This is only the second memoir I've read, the first one was Just Kids by Patty Smith, both made me cry. It's incredible how Rob Sheffield connects all these moments in his life to songs/mix tapes, there are tons of music references and interesting insights too, like the approach to the early 90's revolution in music and I loved his interpretation of "Heart Shaped box", in particular. This book is a touching tribute to his late wife and their shared reverence for music. Blunt, honest, funny, movi...more
Madeleine
I started reading this book during the two-day buffer between the beginnings of both 2012 proper and the working year, thinking that I’d have to look no farther than the other end of the couch if the story really destroyed me to the point of needing my myriad mostly-under-control-but-always-threatening-to-surface spousal fears allayed by husbandly hugs. Turns out, catching up on laundry and tidying up our soon-to-be-vacated first home ate into my reading time and I wound up finishing this about...more
Bryan
I really wanted to like this book, despite my mild dislike for Sheffield's writing in Rolling Stone magazine. While the story is heartbreaking -- he becomes a widower earlier than anyone should be allowed to -- I was expecting much more insight than what's provided in this slim tome (I read it in one sitting.)

The story boils down to this -- music nerd from Boston meets awesome Appalachian girl who is everything he isn't. You know where the story is heading after he is instantly smitten when she...more
soul
"Любовта е сборна касетка" определено не е литературен шедьовър, но е много по-затрогваща, топла и запомняща се от много набедени за такива заглавия. Тя е от онези книги, за които Селинджър казва, че "след като си я прочел, ти се ще авторът, който я е написал, да ти е страшно близък приятел, та да можеш да го повикаш по телефона когато ти се поиска".
Роб Шефийлд е написал тази за хора от своята кръвна група – оглушаващите без музика. На първо четене е като част от енциклопедия на популярната муз...more
jess
This review has been hidden because it contains spoilers. To view it, click here.
Shawn Sorensen
Now I know someone likes making mix tapes (and by extension mix cds) as much as I do. I also know someone's as crazy about the corniness and desperation of 90s music as I am about 80s music. When I embrace some of mainstream music's most desperate attempts to throw something profound into our pop culture - take Celine Dion's "My Heart Will Go On" or Spandeau Ballet's "True" - I know author Rob Sheffield will join me in my heartfelt applause. And, like Sheffield, I think my generation of music -...more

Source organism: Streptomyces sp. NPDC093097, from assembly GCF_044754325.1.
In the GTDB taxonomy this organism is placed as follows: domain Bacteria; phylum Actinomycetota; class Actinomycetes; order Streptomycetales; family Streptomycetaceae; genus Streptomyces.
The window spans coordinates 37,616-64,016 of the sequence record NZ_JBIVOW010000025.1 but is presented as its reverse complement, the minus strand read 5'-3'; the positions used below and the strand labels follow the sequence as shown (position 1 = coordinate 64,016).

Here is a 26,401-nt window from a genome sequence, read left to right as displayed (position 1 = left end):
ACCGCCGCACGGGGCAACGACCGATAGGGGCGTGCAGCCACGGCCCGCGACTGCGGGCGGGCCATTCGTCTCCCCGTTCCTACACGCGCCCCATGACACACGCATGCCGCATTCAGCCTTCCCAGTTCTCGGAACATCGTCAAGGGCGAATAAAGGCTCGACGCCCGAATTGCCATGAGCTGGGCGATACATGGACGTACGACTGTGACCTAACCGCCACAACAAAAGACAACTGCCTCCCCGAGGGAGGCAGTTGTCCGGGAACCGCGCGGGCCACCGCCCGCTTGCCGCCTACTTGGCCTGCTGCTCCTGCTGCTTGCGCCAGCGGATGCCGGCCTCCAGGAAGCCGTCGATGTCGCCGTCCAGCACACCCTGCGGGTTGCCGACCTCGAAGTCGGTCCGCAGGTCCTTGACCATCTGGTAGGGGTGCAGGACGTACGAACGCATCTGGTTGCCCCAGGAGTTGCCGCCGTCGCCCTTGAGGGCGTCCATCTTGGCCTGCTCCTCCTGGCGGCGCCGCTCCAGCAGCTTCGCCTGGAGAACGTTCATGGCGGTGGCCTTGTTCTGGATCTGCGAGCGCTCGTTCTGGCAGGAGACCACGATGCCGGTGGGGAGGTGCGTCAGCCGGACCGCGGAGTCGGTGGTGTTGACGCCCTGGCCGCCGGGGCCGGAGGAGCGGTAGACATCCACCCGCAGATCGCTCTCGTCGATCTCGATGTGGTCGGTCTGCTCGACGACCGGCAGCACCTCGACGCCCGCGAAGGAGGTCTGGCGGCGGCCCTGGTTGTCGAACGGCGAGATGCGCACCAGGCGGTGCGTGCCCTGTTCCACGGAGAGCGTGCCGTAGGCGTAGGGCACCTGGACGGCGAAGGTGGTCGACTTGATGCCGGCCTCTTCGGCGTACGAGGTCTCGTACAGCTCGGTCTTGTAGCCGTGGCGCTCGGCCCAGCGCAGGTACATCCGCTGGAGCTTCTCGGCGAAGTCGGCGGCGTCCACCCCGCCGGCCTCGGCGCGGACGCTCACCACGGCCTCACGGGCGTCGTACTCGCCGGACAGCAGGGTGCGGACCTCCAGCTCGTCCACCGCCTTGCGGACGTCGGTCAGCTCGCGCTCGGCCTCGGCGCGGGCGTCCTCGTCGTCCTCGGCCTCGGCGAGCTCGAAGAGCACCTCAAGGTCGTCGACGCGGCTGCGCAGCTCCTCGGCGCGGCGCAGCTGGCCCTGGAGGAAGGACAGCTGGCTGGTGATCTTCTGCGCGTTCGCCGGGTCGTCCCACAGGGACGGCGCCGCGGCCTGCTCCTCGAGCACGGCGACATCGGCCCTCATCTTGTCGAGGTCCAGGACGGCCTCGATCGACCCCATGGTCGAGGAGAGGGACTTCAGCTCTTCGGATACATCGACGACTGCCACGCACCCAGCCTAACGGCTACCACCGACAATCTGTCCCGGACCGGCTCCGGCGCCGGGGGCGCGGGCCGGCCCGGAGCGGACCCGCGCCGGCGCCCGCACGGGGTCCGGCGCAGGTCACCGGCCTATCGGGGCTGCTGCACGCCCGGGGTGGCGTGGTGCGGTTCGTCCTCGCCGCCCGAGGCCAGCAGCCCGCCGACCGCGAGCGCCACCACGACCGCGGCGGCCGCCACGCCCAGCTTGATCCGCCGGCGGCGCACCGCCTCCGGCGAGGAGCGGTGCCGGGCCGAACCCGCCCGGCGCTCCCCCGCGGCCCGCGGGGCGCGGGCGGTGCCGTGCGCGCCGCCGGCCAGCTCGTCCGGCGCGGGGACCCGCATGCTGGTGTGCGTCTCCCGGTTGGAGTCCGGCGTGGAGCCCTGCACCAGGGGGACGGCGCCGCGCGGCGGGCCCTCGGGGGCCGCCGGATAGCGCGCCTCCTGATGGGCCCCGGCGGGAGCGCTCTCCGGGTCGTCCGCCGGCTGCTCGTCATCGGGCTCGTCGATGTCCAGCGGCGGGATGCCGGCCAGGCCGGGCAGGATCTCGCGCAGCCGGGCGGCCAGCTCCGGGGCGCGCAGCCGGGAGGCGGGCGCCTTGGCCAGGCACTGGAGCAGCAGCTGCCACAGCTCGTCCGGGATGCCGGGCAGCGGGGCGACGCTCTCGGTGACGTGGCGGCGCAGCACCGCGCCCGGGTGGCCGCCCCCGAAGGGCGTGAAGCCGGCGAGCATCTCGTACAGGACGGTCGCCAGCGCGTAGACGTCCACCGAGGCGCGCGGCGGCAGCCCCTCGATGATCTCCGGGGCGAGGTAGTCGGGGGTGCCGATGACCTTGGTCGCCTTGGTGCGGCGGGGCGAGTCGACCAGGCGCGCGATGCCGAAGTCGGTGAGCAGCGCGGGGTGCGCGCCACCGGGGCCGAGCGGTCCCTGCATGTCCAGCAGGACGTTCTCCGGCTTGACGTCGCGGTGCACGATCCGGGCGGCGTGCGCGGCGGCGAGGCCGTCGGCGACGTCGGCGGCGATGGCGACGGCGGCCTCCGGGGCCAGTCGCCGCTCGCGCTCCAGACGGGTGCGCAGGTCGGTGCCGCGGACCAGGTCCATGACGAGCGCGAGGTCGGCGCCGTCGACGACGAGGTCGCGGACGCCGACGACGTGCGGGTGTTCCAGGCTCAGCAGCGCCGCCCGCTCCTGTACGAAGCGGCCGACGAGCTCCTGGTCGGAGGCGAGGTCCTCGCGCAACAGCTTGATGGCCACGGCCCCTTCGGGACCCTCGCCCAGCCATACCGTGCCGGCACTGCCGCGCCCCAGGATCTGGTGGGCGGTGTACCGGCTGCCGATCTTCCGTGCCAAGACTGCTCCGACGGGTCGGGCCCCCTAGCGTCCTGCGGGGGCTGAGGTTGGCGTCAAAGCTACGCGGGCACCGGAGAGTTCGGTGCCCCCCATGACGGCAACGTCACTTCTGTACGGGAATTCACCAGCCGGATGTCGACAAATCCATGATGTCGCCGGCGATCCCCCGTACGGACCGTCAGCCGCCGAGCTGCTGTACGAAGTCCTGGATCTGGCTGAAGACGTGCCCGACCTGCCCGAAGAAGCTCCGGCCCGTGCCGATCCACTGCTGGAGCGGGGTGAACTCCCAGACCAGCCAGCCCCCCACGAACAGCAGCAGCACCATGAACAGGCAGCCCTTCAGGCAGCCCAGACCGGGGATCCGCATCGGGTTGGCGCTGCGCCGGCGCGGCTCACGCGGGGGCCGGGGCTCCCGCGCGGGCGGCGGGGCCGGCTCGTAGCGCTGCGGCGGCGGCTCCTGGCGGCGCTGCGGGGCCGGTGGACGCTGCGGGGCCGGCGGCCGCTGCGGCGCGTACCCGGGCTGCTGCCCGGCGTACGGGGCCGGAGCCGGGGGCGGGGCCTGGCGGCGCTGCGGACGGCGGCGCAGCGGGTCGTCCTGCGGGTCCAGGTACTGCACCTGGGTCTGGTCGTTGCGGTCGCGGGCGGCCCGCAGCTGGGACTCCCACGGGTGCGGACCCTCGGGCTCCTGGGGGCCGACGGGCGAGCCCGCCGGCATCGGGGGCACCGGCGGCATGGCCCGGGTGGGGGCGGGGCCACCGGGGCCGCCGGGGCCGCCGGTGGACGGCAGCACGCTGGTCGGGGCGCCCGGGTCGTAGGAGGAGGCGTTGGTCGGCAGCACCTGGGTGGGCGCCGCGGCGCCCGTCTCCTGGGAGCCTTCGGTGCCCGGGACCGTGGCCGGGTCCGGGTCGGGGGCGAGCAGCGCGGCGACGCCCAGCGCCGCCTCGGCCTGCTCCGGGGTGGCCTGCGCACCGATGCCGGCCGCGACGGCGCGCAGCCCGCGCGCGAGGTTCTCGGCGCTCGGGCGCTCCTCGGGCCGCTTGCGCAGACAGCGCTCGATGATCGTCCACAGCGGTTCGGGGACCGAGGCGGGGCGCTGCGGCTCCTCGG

Matt
This is the kind of memoir I'd like to have written (albeit without the deceased wife).

I've had a few conversations with friends in the last year or so about the long-lost art of the mix tape, which has been delivered a death-blow by the digital age. Burning a CD mix just isn't the same; for one, it doesn't take nearly as long to make a CD mix, which cheapens the sentiment attached to giving one to someone, especially when the hope is that the gesture and the songs themselves with make the reci...more
Frank
Any book that describes the summer of '94 as a series of drunken southern barbecues populated by mod-girls and indie rock dudes who always ended the party with the girls singing along to the entirety of Liz Phair's 'Exile In Guyville' on the back porch (word for word) while all the guys listened intrigued and obsessed and befuddled in the kitchen is A+ in my book. See also, the tragic passage inspired by Sleater-Kinney's 'One More Hour', the eulogy to the '90s, and the author's recipe for the pe...more
Annalisa
I picked up this book because of the title. I loved the idea of the intense power of music to draw on memory and expected my own memories to mesh with the story. But I found Sheffield's mesh of music unusual, sometimes jarring, and I found myself not connecting with it as much as I'd like. It was a bittersweet memoir with a few humorous moments, but there wasn't anything unusual or memorable in his story.

Quotable moments:

But most of all, I regret turning thirteen, and staying that way for the n...more
Malbadeen
Jan 27, 2011 Malbadeen rated it 3 of 5 stars  ·  review of another edition
Recommends it for: sentimental sappy headed sappy suckers
If you've lost someone that you cared deeply for you know the frustration in not being able to express who that person was to others. The on going loss that comes from meeting new people and knowing they will never know this person (this HUGE part of your life) can seem crippling at times. In some ways this book appears to be Sheffields attempt to make his wife known to us after her very early death. Personally, I don't think he succeeded. His short lived marriage to her seemed sweet in a teen a...more
Lavinia
I'm so excited about discovering Rob Sheffield, I can't even begin to tell you. For the first time in years, I didn't find about the book on websites, blogs, magazines or friend recommendations, I just stumbled upon it and decided I wanted to read it. OK, truth be told, it was his other book, Talking to Girls About Duran Duran One Young Man's Quest for True Love and a Cooler Haircut that caught my eye first, but however...

I never made a mix tape. Because I was never into making them, you know, t...more
kristin
I was constantly giddy through the first 160 pages as all sorts of awesome band names were dropped. They were mentioned mostly to relay memories of his dead wife, but there was a definite love story with the music itself. Once his wife is gone his musical taste takes a turn for the worse. All hip-hop/rap/R&B, all the time. It’s fine if it’s your thing. It’s just not my thing so the guy totally lost me. Anyway, here’s a bunch of the stuff that held my attention: